Closure savings are labor savings
The District says shuttering 37 schools will lower expenses by $28 million annually. But in the short run there are “substantial” transition costs.
by Bill Hangley, Jr.on Feb 4, 2013 03:21 PM
- $3.7 million due to reduced teaching staff – a loss of about one teacher overall per closed school;
- $8.7 million from “operations,” including reduced numbers of principals, assistant principals, secretaries, aides, and other administrators;
- $9.2 million from “maintenance” reductions, including building engineers, mechanics, and cleaning staff;
- $600,000 and $277,000 in reductions of school nurses and security guards, respectively.
The remaining savings come from things like reduced utility costs and the end of a pricey lease.
Officials project that despite the displacement of 17,000 students, their charter costs won’t jump dramatically, but will continue to rise at the same rate they have been planning for. Each new charter student increases District costs by $7,000.
Kihn said he doesn’t know how many students displaced by last year’s closures ended up in charter schools and that the District is still analyzing its data. But he said that at this point, it doesn’t look like last year’s closures had an outsized impact on charter enrollment – no more than “5 to 10 percent” of displaced students opted out of the system, he said.
”It could be charters, it could be they moved out of town, could be they’ve gone to Catholic schools.
“That’s actually perfectly consistent with the enrollment decline that we’ve been experiencing,” Kihn said. “So that might suggest that in fact closures have no effect on enrollment decline.”
Officials do not have an estimate of anticipated revenue from building sales. But the five-year budget plan, developed before the final list of 37 recommended closures was complete, counts on building sales generating about $14 million over the next two years.
Likewise, they have no estimate for the number of items that will be removed from the District’s long list of
needed capital improvements, saying they won’t know for sure until the final SRC vote.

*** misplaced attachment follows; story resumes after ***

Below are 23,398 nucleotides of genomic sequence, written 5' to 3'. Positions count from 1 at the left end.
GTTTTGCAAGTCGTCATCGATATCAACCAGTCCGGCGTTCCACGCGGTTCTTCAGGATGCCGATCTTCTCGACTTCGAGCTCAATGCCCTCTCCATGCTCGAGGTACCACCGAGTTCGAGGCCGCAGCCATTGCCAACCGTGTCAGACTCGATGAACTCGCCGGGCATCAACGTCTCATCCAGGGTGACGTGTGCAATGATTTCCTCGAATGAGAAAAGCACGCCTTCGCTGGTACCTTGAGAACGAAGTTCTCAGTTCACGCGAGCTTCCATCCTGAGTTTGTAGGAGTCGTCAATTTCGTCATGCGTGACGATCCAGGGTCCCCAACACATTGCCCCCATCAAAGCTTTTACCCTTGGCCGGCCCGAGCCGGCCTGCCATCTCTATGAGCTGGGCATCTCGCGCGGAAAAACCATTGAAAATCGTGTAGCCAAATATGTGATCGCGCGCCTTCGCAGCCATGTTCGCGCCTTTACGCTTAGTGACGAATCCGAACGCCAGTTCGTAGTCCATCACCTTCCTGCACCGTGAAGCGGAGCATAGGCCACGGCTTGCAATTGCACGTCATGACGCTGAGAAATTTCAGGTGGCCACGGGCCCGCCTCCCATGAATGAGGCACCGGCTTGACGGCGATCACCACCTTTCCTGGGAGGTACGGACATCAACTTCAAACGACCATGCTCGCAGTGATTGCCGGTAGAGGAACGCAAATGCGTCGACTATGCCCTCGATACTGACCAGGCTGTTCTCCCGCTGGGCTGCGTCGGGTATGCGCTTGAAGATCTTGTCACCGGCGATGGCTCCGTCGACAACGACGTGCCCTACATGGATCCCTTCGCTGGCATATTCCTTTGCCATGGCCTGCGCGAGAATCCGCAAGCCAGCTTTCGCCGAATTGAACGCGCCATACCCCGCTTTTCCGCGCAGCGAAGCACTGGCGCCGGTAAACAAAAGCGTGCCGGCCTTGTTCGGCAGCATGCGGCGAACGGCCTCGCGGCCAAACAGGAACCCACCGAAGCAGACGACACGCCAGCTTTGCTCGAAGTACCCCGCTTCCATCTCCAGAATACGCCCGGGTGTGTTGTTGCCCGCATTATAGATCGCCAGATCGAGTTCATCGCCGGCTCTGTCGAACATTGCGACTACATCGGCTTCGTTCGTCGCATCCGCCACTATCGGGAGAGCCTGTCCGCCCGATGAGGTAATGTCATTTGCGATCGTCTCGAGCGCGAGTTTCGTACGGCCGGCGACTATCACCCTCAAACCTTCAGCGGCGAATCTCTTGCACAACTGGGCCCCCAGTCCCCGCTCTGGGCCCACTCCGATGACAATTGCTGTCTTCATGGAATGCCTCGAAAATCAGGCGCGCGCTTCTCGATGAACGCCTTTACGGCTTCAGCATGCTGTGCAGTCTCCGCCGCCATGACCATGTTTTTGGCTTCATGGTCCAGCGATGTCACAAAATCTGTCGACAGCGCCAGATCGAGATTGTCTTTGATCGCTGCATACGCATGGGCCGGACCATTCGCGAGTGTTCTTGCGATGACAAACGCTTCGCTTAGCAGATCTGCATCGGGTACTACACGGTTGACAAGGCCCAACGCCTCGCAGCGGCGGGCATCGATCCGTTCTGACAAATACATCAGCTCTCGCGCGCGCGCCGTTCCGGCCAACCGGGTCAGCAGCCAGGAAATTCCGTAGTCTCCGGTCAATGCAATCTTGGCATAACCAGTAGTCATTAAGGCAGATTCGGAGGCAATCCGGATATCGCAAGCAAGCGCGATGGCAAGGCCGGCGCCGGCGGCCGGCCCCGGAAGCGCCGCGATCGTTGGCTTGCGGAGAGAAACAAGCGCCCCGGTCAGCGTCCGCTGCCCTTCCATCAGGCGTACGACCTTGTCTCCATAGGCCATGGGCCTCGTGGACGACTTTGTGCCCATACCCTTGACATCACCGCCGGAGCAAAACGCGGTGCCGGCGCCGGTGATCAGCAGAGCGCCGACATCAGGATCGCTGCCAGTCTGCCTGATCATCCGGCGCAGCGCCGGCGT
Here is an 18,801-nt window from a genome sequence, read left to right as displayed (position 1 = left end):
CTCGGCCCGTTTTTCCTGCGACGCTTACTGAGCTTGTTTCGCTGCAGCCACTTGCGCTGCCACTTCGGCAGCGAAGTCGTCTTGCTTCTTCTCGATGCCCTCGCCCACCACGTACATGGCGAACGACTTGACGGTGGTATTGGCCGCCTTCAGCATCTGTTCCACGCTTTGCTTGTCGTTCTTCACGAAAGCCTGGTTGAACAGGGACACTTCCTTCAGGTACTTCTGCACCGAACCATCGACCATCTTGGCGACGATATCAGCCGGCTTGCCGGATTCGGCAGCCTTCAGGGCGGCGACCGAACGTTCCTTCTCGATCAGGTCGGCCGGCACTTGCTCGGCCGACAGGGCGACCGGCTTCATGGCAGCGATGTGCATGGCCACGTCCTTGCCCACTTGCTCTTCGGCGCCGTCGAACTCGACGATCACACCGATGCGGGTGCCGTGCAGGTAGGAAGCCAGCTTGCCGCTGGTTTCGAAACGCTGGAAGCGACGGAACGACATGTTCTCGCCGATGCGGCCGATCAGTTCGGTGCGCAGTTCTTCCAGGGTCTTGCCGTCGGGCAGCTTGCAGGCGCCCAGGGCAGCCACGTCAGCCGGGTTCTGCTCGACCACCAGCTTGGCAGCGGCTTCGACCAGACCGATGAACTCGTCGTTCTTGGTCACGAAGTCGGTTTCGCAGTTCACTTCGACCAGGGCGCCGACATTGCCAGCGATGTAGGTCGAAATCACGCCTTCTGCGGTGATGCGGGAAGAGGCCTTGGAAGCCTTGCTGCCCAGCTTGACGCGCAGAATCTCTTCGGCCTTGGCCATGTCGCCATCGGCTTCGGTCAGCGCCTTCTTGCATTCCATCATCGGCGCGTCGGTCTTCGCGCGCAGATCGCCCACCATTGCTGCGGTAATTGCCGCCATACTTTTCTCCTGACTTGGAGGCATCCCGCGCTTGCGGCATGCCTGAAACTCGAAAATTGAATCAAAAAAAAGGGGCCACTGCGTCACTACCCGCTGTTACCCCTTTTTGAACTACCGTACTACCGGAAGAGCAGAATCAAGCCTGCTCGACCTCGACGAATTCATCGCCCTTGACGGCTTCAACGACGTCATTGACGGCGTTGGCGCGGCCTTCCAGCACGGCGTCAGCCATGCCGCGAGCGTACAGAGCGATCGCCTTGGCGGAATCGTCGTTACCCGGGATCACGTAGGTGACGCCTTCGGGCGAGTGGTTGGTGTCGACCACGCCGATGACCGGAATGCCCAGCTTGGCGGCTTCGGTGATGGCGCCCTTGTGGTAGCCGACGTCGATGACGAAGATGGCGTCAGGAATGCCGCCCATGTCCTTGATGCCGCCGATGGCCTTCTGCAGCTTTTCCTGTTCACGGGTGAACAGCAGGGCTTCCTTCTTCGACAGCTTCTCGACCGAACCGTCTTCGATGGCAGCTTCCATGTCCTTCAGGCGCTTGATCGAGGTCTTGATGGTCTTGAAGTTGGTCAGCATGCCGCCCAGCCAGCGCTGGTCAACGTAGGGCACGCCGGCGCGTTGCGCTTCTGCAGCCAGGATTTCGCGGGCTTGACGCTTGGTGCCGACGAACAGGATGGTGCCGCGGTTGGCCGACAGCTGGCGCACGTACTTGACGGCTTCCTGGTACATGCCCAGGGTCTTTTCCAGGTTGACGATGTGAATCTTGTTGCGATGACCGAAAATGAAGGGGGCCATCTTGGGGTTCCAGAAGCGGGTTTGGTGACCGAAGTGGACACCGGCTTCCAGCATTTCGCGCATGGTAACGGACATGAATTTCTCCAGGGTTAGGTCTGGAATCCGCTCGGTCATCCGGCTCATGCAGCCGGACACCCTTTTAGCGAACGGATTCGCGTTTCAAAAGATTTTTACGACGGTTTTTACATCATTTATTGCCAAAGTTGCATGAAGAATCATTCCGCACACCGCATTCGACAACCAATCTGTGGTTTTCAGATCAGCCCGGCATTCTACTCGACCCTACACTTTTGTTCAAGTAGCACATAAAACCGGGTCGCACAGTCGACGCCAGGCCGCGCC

But Filardo warned that no district should count on a windfall from selling shuttered buildings. “I don’t know that anybody’s really made any money,” she said. “If you’re in a high-density, wealthy commercial area, you’ll get something for it – but not much. You’ve got to have some really valuable land for it to generate squat.”
And while Filardo says that closing buildings can result in real savings for school districts, her biggest concern is that they can also create new costs for cities and communities.
“I talk about it as cost-shifting,” she said, citing a California study showing that property values increased by $1.50 for every dollar spent on capital improvements in schools. “Part of what you’re not looking at is that disinvesting in education in neighborhoods will depress the property values in those neighborhoods.”
Anne Gemmell, whose organization Fight for Philly is part of a coalition pressing for a moratorium on closures, said the surging home values around the popular Penn Alexander School in West Philadelphia – which is subsidized in part by the University of Pennsylvania – tell the same story: “When [a] school is adequately resourced, it succeeds – and the surrounding homeowners and renters have a richer community.”
This point has often been among the first made by parents and community members at the District’s public hearings: Closing schools, they’ve said countless times, carries costs for communities, and not just in terms of dollars and cents.
“Think about the cost of children’s emotions as they come through this,” said Joan Foley, a teacher at George Washington Elementary, a school slated for closure. “You’ve made friends, you’ve come across the city, and now you’re going to be ripped apart from those friends for the sake of money? There’s an emotional cost there too that plays a part in their whole educational experience,” she said.
Kihn, however, insists that the benefits of the closures will offset any costs borne by the city’s communities. “Our goal is to improve the quality of schools, which will have a positive effect on property values,” he said. “One way that we do that is stopping wasting money on seats that are empty.”